1. Make sure you are logged in as an administrator of the machine.

    2. Copy the deployment package (i.e. to the IIS6 server machine.

    3. Next create a file with the parameters you are going to need to pass to MSDeploy. You can obtain the parameters you need from the package by executing this command. Open a command prompt and assuming the path to the deployment package is C:\Publish\, type:

    >"C:\Program Files\IIS\Microsoft Web Deploy\msdeploy.exe" -verb:getParameters -source:package=C:\Publish\

    This will list out the parameters you need. Some of them will change based on the type of authentication you are using. For any LightSwitch application you will need to specify the following:

    <?xml version="1.0" encoding="utf-8"?>
      <setParameter name="DatabaseAdministratorConnectionString" 
    value="Data Source=servername\SQLEXPRESS;Initial Catalog=Application1;
    User ID=admin;Password=adminPassword" /> <setParameter name="DatabaseServer" value="servername\SQLEXPRESS" /> <setParameter name="DatabaseName" value="Application1" /> <setParameter name="DatabaseUserName" value="dbuser" /> <setParameter name="DatabaseUserPassword" value="dbpassword" /> <setParameter name="Application1_IisWebApplication" value="Default Web Site/Application1" /> </parameters>

    Note that the DatabaseAdministratorConnectionString is only used by this process to create/update the database. The DatabaseUserName and DatabaseUserPassword values are used to construct the connection string in the web.config and is the credential used by the LightSwitch middle-tier when your app is running.

    If you are using Windows authentication you will need to specify one additional parameter:

      <setParameter name="Application Administrator User Name" value="DOMAIN\UserName" />

    If you are using Forms authentication you will need to specify three additional parameters:

      <setParameter name="Application Administrator User Name" value="UserName" />
      <setParameter name="Application Administrator Full Name" value="Full Name" />
      <setParameter name="Application Administrator Full Password" value="strongPassword" />

    4. Save the parameters XML file in the same location as the deployment package (i.e. Application1.Parameters.xml)

    5. Run the following command to import the package, replacing the ServerName below with the name of the IIS server:

    >"C:\Program Files\IIS\Microsoft Web Deploy\msdeploy.exe" -verb:sync -source:package=c:\Publish\ –dest:auto,computerName=http://ServerName/MSDEPLOYAGENTSERVICE -setParamFile:c:\Publish\Application1.Parameters.xml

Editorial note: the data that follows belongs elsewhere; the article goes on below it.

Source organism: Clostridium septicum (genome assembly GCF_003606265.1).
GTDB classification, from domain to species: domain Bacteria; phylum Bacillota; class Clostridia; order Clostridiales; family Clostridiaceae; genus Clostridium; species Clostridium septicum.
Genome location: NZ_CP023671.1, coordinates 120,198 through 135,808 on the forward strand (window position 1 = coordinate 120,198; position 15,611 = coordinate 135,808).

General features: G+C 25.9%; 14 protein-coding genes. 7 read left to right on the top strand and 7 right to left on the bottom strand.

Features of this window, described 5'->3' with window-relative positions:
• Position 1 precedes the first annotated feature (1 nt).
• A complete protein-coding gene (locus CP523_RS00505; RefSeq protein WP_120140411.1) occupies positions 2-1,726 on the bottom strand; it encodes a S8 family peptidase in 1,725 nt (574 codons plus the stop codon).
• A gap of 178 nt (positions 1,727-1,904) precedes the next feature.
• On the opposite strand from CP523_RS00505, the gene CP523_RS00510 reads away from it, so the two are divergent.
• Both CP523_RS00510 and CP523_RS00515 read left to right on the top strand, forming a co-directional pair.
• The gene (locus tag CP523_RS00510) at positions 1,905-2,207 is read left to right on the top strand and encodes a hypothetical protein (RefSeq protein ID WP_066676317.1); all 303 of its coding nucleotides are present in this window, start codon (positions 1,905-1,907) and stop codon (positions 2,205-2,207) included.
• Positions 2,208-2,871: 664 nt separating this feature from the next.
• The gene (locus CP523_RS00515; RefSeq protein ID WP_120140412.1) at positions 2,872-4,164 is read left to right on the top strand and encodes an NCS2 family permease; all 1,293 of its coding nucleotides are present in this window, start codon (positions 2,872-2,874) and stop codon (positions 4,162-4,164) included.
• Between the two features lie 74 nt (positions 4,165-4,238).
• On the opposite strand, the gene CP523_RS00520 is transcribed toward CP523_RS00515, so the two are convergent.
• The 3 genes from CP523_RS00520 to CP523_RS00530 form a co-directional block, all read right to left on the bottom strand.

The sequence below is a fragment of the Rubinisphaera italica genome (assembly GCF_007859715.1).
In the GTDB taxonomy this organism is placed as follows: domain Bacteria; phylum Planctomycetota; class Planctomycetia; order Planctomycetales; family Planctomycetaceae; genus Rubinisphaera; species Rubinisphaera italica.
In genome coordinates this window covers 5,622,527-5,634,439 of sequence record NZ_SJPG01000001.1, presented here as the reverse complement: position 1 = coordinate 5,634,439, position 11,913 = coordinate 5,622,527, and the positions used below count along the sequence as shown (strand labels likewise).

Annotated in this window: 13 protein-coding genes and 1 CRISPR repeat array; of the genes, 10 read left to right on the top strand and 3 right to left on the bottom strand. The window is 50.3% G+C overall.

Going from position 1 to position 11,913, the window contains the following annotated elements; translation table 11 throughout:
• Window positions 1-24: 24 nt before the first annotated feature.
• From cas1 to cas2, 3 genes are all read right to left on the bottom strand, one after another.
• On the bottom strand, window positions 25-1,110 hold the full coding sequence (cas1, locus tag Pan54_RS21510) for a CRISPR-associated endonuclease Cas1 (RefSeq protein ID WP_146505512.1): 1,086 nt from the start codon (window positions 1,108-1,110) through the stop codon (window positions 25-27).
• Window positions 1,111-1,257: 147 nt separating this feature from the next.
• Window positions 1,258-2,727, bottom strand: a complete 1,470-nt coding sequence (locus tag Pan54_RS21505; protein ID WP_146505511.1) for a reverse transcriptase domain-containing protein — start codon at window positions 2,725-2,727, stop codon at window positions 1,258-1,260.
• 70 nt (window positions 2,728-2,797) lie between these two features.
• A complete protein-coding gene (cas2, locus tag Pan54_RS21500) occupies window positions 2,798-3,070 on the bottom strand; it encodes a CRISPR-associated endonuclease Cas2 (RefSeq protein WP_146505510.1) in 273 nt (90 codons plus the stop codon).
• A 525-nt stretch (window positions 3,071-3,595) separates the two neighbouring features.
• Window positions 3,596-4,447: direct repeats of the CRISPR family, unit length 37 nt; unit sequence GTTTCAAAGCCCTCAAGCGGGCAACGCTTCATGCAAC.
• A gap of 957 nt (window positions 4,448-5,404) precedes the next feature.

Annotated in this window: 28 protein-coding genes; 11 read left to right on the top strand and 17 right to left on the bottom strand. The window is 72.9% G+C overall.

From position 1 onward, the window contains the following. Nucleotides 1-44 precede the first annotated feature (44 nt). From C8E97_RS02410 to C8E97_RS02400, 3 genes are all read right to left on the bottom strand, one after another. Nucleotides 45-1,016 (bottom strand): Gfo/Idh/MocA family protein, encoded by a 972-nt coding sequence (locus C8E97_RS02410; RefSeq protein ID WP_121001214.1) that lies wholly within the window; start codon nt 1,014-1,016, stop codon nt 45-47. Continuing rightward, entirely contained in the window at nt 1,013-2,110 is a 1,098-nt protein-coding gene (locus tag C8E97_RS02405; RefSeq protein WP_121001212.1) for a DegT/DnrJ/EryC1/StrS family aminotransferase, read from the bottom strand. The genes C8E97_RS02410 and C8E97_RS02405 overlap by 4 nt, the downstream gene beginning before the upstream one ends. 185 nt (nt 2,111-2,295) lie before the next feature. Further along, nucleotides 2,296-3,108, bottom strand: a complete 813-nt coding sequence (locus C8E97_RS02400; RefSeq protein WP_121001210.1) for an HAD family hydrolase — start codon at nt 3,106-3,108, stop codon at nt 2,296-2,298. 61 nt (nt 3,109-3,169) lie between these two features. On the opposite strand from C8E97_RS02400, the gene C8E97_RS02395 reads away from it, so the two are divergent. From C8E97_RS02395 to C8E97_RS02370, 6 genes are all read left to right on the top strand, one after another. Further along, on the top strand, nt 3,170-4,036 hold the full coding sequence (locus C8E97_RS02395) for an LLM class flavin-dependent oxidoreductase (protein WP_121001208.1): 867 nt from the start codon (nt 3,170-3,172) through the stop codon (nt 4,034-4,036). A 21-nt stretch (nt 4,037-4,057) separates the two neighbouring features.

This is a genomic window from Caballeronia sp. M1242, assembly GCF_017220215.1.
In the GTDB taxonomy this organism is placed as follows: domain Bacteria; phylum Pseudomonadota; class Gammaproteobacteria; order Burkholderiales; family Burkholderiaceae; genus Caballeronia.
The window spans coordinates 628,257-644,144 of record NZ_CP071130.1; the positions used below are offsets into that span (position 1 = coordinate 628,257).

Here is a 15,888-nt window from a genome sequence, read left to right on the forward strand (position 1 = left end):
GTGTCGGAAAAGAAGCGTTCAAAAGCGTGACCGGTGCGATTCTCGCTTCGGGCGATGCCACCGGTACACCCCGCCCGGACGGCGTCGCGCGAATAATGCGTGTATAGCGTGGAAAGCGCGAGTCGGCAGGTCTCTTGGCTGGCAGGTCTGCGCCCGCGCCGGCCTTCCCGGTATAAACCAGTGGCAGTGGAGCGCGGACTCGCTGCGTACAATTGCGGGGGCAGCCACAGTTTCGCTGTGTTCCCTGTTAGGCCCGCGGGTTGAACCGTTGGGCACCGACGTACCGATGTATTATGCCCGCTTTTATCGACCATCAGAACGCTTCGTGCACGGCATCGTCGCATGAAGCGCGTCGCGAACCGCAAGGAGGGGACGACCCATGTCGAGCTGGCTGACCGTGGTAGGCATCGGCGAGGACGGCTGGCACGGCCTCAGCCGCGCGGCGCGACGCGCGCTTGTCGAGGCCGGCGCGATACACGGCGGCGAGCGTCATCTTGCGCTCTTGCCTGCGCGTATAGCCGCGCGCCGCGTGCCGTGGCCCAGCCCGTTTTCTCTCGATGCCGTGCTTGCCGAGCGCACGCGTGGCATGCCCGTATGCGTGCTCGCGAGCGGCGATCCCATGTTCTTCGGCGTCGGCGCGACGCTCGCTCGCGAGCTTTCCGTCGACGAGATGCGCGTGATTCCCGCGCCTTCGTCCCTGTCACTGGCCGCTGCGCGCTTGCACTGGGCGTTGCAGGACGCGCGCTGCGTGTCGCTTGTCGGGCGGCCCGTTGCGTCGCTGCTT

If you get any errors connecting to the deployment service then double-check the service is running (as shown above) and verify that you are logged in as an administrator of the machine.

    6. If your application is using Forms or Windows authentication then you need to also run the following command to set up the Admin user in the database so you can log in the first time. You need to specify the location of the web.config to do this.

    For Windows authentication, run:

    >”C:\Program Files\Microsoft Visual Studio 10.0\LightSwitch\1.0\Tools\Microsoft.LightSwitch.SecurityAdmin.exe” /createadmin
    Application1\web.config" /user:"DOMAIN\UserName"

    For Forms authentication run:

    >”C:\Program Files\Microsoft Visual Studio 10.0\LightSwitch\1.0\Tools\Microsoft.LightSwitch.SecurityAdmin.exe” /createadmin
    Application1\web.config" /user:"UserName" /fullname:"Full Name" /password:"strongPassword"

    You can perform the same steps on either an IIS6 or IIS7 machine.

    Wrap Up

    Direct deployment is a lot less work if you can allow it. The LightSwitch publishing wizard performs all the necessary steps for you directly from the LightSwitch development environment. However, often times you do not have (nor want) access to deployment servers. This is why LightSwitch can produce deployment packages on disk instead. With IIS7, you can import these packages using the GUI in IIS manager, however in IIS6 you need to use the MSDeply command line as shown above.

    We’re making improvements to the deployment in LightSwitch in Visual Studio 11 and in my next post on deployment I’ll walk through some of the enhancements. In particular, now when you create a package, the parameters and command files are automatically generated for you alongside the deployment package. This makes it really easy to just add your settings and go. Until next time…

    The Entity Framework Team reported EF5 Beta 2 Available on NuGet in a 3/22/2012 post:

    A few weeks ago we released EF5 Beta 1, since then we’ve been working to improve quality and polish up the release. Today we are making EF5 Beta 2 available on NuGet.

    This release is licensed for use in production applications. Because it is a pre-release version of EF5 there are some limitations, see the license for more details.

    What Changed Since Beta 1?

    Beta 2 is mainly about improving quality, here are the more notable changes since Beta 1:

    • Migrations commands now work in Visual Studio 2010. There was a bug in Beta 1 that caused them to only work in Visual Studio 11 Beta.
    • Moved database related Data Annotations to System.ComponentModel.DataAnnotations.Schema namespace. The annotations that originally shipped in EntityFramework.dll have moved into System.ComponentModel.dll in .NET 4.5. As part of this move, the database related annotations were moved into a .Schema sub-namespace. In EF 5 we made the same namespace change for applications targeting .NET 4.0.